Reprogramming on the edge at Northern Edge 23-1

  • Published
  • By By 1st Lt. Benjamin Aronson
  • 350th Spectrum Warfare Wing

The Crows took flight north to participate in Northern Edge 23-1 (NE 23-1), where they supported reprogramming requirements for aircraft for the U.S. Air Force, Navy and Marines as they exercised together with international partners in Alaska featuring more than 150 aircraft, five ships and thousands of U.S. service members.

The Alaskan-based exercise welcomed for the first time the United Kingdom Royal Air Force (RAF) and the Royal Australian Air Force (RAAF) to train alongside U.S. forces on joint, multinational and multi-domain operations fostering interoperability while improving the combat readiness of the participating forces.

“The main objective we were trying to achieve as the 350th Spectrum Warfare Wing was to execute a practice of Crowd Source Flight Data (CSFD) and attempt to stress the system,” said U.S. Air Force Capt. Mark Edwards, 16th Electronic Warfare Squadron B-52 flight commander. “We were looking for a wing-level integrated approach to help shape reprogramming efforts throughout Northern Edge 23-1.”

The process of CSFD involves leveraging all the systems’ data from all platforms to enhance and develop capabilities to improve the lethality and survivability of Combat and Mobility Air Force assets, battle management and readiness, and platform development.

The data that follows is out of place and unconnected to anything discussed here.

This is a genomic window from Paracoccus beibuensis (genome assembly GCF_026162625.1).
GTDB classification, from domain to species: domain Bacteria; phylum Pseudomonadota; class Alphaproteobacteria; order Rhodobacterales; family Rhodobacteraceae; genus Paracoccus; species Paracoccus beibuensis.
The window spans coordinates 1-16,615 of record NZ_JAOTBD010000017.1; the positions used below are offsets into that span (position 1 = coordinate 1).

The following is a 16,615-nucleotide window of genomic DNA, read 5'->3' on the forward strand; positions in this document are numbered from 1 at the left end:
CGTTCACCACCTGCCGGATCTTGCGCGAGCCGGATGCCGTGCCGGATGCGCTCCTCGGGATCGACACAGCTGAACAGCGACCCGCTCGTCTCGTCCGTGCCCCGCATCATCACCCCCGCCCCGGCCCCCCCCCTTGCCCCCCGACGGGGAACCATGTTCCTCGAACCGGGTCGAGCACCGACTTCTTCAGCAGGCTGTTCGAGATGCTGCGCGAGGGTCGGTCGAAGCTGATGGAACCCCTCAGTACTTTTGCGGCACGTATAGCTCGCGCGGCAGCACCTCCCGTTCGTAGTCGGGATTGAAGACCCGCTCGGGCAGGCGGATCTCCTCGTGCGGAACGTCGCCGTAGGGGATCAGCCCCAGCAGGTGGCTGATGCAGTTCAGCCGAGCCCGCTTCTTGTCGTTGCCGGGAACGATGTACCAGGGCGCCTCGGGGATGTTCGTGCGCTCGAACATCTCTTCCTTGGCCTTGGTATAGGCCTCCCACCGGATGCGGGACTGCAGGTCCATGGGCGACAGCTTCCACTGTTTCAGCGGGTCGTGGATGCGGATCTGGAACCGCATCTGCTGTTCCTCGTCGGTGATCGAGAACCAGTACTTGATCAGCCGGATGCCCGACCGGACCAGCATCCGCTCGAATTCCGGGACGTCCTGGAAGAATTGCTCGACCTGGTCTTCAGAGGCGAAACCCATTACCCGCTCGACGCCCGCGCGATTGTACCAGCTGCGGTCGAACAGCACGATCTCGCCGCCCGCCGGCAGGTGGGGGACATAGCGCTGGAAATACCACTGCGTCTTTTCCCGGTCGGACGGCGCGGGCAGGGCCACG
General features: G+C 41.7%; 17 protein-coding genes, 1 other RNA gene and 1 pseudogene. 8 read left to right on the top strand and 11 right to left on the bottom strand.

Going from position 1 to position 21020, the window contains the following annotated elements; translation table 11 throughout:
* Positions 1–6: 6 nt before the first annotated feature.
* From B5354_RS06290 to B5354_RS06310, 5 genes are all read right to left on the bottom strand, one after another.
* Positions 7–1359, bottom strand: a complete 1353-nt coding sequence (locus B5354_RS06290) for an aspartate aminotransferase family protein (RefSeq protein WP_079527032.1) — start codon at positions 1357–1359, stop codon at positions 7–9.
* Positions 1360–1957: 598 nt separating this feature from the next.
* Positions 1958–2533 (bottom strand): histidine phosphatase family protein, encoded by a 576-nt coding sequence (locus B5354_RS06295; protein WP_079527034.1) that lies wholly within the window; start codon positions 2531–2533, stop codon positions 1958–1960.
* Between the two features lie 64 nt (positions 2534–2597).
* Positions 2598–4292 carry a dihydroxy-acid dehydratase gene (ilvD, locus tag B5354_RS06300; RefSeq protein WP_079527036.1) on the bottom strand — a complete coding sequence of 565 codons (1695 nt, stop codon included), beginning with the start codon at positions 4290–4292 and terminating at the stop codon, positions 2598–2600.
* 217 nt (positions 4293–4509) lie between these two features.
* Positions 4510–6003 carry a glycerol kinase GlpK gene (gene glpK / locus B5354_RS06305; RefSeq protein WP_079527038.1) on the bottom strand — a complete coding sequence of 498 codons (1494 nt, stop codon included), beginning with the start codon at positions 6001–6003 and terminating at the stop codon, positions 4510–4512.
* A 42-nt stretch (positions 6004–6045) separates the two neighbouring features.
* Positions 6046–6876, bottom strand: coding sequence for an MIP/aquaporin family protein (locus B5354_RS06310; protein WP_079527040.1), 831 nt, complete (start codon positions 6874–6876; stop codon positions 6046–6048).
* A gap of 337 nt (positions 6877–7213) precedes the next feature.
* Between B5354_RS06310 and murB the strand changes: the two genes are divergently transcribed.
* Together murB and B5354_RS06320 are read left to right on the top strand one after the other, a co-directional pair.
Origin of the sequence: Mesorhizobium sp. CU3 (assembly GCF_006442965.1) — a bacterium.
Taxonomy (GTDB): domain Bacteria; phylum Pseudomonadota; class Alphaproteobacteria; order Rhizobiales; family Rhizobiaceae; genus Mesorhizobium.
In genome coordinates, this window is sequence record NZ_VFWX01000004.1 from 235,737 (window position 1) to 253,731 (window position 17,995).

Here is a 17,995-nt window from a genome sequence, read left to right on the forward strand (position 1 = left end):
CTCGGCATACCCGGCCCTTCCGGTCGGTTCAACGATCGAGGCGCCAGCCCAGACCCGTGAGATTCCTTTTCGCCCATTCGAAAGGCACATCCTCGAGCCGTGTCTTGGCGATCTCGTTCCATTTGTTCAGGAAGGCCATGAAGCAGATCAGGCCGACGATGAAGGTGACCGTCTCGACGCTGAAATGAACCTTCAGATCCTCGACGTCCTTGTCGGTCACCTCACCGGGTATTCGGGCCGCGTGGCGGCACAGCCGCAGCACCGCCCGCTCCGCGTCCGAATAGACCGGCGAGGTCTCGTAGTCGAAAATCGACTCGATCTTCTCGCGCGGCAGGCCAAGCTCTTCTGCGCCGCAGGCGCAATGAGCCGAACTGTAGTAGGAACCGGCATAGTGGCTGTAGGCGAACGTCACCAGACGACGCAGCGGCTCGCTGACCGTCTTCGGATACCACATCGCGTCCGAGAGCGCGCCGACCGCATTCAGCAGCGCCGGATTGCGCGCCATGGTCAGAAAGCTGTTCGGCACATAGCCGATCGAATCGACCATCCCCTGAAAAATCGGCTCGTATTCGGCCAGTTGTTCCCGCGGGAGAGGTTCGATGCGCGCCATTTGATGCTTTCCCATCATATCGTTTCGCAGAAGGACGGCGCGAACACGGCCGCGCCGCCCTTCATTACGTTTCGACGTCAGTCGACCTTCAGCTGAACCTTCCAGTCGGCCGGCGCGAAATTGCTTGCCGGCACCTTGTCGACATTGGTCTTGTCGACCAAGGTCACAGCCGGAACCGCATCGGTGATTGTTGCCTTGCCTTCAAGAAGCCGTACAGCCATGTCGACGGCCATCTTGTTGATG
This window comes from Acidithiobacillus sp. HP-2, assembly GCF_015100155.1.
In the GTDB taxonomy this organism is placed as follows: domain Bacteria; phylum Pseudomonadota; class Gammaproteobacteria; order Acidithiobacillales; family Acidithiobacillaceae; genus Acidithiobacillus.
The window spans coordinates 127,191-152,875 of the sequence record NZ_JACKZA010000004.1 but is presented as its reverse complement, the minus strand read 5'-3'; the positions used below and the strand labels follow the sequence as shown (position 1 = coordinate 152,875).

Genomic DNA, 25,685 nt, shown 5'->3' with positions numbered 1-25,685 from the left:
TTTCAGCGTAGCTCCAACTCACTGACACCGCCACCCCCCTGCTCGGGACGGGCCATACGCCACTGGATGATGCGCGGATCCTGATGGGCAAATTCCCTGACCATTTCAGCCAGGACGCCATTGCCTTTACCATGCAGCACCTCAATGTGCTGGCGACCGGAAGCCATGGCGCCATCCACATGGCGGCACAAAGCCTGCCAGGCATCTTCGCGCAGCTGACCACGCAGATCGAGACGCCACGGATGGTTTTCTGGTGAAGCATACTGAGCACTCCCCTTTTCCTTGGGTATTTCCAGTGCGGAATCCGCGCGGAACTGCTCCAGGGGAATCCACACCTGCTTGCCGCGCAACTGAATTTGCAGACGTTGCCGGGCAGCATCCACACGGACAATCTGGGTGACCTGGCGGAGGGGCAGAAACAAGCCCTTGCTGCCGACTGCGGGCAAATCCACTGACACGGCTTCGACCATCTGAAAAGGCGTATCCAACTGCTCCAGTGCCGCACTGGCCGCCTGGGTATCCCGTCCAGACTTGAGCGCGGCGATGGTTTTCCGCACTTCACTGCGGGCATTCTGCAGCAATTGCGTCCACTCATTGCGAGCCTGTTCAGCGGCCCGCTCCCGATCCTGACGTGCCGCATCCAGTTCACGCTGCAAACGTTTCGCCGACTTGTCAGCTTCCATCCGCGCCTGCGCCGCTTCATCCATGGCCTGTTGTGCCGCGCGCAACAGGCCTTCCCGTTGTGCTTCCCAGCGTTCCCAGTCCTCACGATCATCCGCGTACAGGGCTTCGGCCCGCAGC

The 16th EWS, 513rd EWS, 453rd EWS and 36th EWS all participated in NE 23-1, supporting various aircraft and reprogramming efforts ranging from bombers to fighters, including all the F-35s of the Air Force, Navy and Marine Corps.

“We were in Alaska in order to refine the more intricate details of the reprogramming effort, to solidify those internal processes and external communications,” said U.S. Marine Corps Master Sgt. Haremza Landon, 513th EWS electronic warfare chief. “The reprogramming effort we do is to make sure that when the mission data is released, it coincides with the mission units are trying to fly and it enables their lethality and survivability.”

While the 513th EWS led the way for F-35 reprogramming efforts across the three branches and five squadrons, the 453rd EWS and 16th EWS coordinated on bomber MDFs. The 453rd EWS uploaded data into the Electromagnetic Warfare Management System (EWDMS), a central data repository for mission data, where the data was downloaded and reviewed for future programing updates by the 16th EWS. Lastly, the 36th EWS supported the F-22 community with their MDF reprogramming here at Eglin, AFB, FL.

Participating in this exercise provided the Crows an opportunity work with mission partners in person, allowing for a better understanding of the critical role EW plays in the joint forces’ operations. Educating mission partners in person allowed for key partnerships to be developed and concepts to be better conveyed about the impact of the EMS on all aspects of battle.

“One of the things that worked really well was just being on the ground and collaborating with the squadrons we support,” said Landon. “Being able to be there in person just drives home that we are all fighting the same fight and enabling the warfighter.”